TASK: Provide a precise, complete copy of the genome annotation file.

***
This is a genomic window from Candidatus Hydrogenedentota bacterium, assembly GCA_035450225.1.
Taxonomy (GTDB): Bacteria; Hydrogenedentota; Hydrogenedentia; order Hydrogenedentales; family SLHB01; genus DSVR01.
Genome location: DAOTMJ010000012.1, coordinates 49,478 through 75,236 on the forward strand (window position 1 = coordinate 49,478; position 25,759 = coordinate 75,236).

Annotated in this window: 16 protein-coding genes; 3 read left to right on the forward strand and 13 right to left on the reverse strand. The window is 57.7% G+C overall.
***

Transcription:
This is a genomic window from Candidatus Hydrogenedentota bacterium, assembly GCA_035450225.1.
Taxonomy (GTDB): Bacteria; Hydrogenedentota; Hydrogenedentia; order Hydrogenedentales; family SLHB01; genus DSVR01.
Genome location: DAOTMJ010000012.1, coordinates 49,478 through 75,236 on the forward strand (window position 1 = coordinate 49,478; position 25,759 = coordinate 75,236).

Annotated in this window: 16 protein-coding genes; 3 read left to right on the forward strand and 13 right to left on the reverse strand. The window is 57.7% G+C overall.